Learn more about G-max testing from our blog.

Why conduct a G-max test?

G-max tests the turf’s ability to absorb kinetic energy. A lower G-max value signifies a softer landing, which is key to reducing the severity of injuries from falls or tackles. Consistently low G-max ratings across a field can indicate a uniformly safe playing environment, whereas variations might identify areas in need of maintenance.

  1. Head Injury Criterion (HIC)

To test for HIC, a 10.1 lbs hemispherical missile, designed to simulate the shape and weight of the average human head, is dropped from various heights, and the impact of the fall is measured. Within the missile is a device that measures the acceleration (severity) of the missile at impact. The HIC tests provide a value on a scale of 0 to 2,000 and correlate to a drop height at which a score of 1,000 is achieved. This height is called the critical fall height. World Rugby has adopted a 1.3-meter standard which means that at 1.3m, the HIC score must be less than 1,000.

Why conduct a HIC test?

HIC Testing measures the synthetic turf system’s capacity to prevent head injuries, a paramount concern in sports safety. By simulating head impacts, this test provides a quantifiable measure of the turf’s ability to cushion falls, directly relating to the risk of concussions and other head trauma. A lower HIC value indicates a safer playing surface, essential for player confidence and welfare.

How To Review Performance Testing Results

Tests can either be conducted on the field, under variable conditions, or in a controlled lab environment. When reviewing test results, bear in mind there will be slight differences between the two.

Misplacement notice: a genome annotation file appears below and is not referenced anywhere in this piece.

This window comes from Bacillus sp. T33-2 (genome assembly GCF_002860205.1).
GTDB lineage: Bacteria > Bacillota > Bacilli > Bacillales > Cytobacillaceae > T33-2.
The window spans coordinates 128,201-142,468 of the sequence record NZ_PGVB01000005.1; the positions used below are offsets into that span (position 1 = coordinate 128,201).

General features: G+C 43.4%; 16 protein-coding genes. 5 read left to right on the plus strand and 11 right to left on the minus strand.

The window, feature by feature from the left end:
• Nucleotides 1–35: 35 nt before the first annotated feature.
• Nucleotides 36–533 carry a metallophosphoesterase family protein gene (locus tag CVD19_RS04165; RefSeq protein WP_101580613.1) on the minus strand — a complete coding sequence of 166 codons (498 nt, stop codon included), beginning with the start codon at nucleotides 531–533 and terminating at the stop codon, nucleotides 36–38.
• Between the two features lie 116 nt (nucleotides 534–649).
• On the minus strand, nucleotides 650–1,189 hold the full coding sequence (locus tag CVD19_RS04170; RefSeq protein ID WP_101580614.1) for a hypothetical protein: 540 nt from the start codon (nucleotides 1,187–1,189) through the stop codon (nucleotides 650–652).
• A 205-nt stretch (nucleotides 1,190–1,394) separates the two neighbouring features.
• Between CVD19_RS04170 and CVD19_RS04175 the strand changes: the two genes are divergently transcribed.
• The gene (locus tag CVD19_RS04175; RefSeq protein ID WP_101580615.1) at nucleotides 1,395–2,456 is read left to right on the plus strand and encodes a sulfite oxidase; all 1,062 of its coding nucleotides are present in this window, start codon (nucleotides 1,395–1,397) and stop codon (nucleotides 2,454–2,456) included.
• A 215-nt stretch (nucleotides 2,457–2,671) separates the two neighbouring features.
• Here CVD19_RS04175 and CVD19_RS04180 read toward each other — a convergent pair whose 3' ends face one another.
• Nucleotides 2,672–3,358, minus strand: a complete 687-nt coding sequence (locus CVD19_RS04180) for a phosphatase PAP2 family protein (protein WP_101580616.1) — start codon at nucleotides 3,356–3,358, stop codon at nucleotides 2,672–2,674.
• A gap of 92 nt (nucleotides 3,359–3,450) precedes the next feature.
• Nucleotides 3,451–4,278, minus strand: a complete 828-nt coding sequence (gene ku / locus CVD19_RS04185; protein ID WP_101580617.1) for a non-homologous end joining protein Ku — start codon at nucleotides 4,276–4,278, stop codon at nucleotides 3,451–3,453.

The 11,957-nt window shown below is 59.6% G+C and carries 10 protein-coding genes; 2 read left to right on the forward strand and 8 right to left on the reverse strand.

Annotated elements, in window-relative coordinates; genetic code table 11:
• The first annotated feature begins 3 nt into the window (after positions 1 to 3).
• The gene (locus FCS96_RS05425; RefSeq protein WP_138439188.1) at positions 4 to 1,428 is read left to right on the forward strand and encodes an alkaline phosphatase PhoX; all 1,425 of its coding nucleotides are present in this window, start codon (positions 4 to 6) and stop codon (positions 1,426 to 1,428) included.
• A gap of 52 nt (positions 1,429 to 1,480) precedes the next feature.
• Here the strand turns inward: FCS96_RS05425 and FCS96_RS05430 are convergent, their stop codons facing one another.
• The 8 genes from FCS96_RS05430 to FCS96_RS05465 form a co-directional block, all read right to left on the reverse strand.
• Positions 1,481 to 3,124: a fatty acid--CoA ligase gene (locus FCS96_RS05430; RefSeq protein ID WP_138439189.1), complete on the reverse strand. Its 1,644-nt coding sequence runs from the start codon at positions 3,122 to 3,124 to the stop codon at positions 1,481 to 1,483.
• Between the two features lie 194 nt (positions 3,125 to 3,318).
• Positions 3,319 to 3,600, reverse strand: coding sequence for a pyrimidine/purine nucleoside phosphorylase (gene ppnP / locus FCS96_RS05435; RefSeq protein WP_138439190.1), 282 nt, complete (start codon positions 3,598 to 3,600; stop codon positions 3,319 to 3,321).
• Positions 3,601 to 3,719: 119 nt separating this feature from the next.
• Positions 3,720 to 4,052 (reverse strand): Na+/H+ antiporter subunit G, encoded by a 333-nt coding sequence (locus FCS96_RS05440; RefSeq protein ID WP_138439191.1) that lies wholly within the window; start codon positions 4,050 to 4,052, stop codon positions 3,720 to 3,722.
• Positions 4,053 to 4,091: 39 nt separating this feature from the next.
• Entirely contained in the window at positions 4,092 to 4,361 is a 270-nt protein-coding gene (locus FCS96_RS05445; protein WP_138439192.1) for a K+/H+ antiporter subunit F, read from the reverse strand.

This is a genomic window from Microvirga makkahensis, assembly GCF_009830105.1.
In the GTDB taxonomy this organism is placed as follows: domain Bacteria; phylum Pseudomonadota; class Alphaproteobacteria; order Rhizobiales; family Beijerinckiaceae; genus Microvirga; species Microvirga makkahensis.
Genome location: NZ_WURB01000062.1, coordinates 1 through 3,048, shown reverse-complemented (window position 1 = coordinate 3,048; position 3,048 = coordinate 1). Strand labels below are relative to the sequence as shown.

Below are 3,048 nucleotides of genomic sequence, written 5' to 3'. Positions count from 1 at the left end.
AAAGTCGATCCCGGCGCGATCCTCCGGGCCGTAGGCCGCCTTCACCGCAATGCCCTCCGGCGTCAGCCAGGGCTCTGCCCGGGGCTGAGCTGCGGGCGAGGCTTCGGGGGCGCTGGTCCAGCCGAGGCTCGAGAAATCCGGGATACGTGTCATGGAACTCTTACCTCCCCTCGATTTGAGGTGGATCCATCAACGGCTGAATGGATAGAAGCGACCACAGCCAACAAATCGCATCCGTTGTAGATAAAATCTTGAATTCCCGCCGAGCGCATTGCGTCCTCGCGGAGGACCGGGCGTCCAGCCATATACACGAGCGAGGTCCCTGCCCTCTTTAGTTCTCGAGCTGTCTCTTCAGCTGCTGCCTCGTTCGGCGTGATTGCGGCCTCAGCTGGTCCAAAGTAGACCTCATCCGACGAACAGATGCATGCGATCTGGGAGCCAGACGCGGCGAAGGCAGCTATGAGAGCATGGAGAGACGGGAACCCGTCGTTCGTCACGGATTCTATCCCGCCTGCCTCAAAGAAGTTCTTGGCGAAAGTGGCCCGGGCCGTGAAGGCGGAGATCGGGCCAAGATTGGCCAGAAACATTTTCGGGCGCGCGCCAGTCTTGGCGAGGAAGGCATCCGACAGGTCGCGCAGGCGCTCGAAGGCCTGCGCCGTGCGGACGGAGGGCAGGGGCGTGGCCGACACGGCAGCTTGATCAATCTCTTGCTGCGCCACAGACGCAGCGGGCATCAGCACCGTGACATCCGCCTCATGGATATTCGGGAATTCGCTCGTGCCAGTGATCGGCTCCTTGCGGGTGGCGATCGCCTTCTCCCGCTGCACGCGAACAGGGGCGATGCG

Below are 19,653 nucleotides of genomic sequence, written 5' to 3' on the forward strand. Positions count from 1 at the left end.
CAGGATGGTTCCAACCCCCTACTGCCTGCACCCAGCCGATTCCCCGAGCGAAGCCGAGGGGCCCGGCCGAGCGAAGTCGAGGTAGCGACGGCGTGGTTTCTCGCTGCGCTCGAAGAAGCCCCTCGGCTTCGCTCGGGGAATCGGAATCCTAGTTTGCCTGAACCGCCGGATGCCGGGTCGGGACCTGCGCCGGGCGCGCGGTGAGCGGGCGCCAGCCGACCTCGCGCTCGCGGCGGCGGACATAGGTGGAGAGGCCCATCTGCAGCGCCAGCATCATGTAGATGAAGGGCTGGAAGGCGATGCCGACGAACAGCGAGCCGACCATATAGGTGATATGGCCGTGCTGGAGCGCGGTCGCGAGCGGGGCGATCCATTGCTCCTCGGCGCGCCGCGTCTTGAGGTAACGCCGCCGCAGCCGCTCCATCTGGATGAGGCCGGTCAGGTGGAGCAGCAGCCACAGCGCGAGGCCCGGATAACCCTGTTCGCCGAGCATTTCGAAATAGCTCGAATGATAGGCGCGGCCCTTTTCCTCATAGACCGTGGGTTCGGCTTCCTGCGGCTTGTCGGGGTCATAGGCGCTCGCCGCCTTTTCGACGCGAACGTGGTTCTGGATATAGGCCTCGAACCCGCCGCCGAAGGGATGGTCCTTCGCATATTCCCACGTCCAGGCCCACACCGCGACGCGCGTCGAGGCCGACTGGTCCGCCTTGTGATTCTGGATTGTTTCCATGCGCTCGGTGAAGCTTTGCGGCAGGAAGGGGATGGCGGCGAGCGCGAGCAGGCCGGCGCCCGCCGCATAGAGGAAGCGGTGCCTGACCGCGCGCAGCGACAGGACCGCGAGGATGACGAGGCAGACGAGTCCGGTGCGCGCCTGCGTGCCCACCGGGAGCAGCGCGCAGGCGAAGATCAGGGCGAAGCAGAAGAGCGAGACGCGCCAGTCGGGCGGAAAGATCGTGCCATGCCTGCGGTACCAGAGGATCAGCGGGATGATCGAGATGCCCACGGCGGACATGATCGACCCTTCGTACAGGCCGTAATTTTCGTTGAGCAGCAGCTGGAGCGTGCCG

“Lab testing occurs over concrete, and field testing is typically over a gravel base,” Jeff Gentile, Director of Operations at Firefly Athletics/Sports Labs USA, told us. “The impact [on] the performance scores is often a slightly softer surface after installation compared with the system when tested in the lab.”

How Can You Tell if Artificial Grass is Good Quality?

While the above tests offer objective metrics for safety and performance, assessing the quality of an artificial turf field also involves examining its physical and functional characteristics. These include:

  1. Appearance: The turf must possess a realistic appearance. The grass blades should remain upright and responsive underfoot, just like natural grass.
  2. UV resistance and color fastness: A synthetic turf should maintain its color and integrity under sunlight.
  3. Structural integrity and drainage efficiency: A synthetic turf system should have strong backing that keeps fibers securely in place, and an effective drainage system, capable of handling water flow during any weather.
  4. Safety and environmental considerations: Quality turf should be free from harmful metals and other hazardous substances for the health of players and the environment. Motz’s Envirofill and Safeshell infills are great options for this.
  1. Warranty and manufacturer reliability: A trustworthy warranty reflects the manufacturer’s confidence in their product’s performance and durability. 

Want A High-Performance Turf? Call Motz.

There are a lot of turf system characteristics to consider when designing a synthetic turf field. To learn more about what to consider for your upcoming synthetic turf field, call Motz and speak with one of our team members.